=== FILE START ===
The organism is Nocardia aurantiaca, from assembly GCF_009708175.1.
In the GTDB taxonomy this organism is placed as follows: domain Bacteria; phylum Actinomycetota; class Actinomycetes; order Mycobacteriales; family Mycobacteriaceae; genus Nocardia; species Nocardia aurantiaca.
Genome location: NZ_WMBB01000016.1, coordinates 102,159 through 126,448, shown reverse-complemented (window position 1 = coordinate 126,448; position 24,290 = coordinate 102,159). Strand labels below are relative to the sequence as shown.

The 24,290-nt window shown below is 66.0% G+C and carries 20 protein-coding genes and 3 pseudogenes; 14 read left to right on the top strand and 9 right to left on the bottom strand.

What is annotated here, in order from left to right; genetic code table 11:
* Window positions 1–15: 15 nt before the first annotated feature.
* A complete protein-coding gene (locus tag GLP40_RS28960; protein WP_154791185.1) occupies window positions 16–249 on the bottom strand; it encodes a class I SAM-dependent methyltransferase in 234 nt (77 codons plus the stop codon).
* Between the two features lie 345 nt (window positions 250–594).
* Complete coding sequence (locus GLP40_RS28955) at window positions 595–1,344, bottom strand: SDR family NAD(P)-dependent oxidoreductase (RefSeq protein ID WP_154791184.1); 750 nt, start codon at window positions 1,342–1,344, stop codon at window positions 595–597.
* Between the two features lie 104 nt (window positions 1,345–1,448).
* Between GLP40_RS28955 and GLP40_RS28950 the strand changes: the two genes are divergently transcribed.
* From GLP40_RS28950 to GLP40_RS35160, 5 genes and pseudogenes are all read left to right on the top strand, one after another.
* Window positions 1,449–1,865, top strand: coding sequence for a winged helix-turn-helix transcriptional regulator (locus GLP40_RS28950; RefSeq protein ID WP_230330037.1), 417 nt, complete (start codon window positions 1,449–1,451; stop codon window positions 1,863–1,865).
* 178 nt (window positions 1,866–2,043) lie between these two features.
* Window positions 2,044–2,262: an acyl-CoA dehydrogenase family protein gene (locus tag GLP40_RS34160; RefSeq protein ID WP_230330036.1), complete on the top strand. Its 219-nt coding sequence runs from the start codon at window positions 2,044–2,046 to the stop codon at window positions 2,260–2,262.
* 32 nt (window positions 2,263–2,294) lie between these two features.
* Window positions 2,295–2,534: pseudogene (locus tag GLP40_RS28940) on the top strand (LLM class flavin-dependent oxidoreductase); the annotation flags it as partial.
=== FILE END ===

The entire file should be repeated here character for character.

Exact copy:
The organism is Nocardia aurantiaca, from assembly GCF_009708175.1.
In the GTDB taxonomy this organism is placed as follows: domain Bacteria; phylum Actinomycetota; class Actinomycetes; order Mycobacteriales; family Mycobacteriaceae; genus Nocardia; species Nocardia aurantiaca.
Genome location: NZ_WMBB01000016.1, coordinates 102,159 through 126,448, shown reverse-complemented (window position 1 = coordinate 126,448; position 24,290 = coordinate 102,159). Strand labels below are relative to the sequence as shown.

The 24,290-nt window shown below is 66.0% G+C and carries 20 protein-coding genes and 3 pseudogenes; 14 read left to right on the top strand and 9 right to left on the bottom strand.

What is annotated here, in order from left to right; genetic code table 11:
* Window positions 1–15: 15 nt before the first annotated feature.
* A complete protein-coding gene (locus tag GLP40_RS28960; protein WP_154791185.1) occupies window positions 16–249 on the bottom strand; it encodes a class I SAM-dependent methyltransferase in 234 nt (77 codons plus the stop codon).
* Between the two features lie 345 nt (window positions 250–594).
* Complete coding sequence (locus GLP40_RS28955) at window positions 595–1,344, bottom strand: SDR family NAD(P)-dependent oxidoreductase (RefSeq protein ID WP_154791184.1); 750 nt, start codon at window positions 1,342–1,344, stop codon at window positions 595–597.
* Between the two features lie 104 nt (window positions 1,345–1,448).
* Between GLP40_RS28955 and GLP40_RS28950 the strand changes: the two genes are divergently transcribed.
* From GLP40_RS28950 to GLP40_RS35160, 5 genes and pseudogenes are all read left to right on the top strand, one after another.
* Window positions 1,449–1,865, top strand: coding sequence for a winged helix-turn-helix transcriptional regulator (locus GLP40_RS28950; RefSeq protein ID WP_230330037.1), 417 nt, complete (start codon window positions 1,449–1,451; stop codon window positions 1,863–1,865).
* 178 nt (window positions 1,866–2,043) lie between these two features.
* Window positions 2,044–2,262: an acyl-CoA dehydrogenase family protein gene (locus tag GLP40_RS34160; RefSeq protein ID WP_230330036.1), complete on the top strand. Its 219-nt coding sequence runs from the start codon at window positions 2,044–2,046 to the stop codon at window positions 2,260–2,262.
* 32 nt (window positions 2,263–2,294) lie between these two features.
* Window positions 2,295–2,534: pseudogene (locus tag GLP40_RS28940) on the top strand (LLM class flavin-dependent oxidoreductase); the annotation flags it as partial.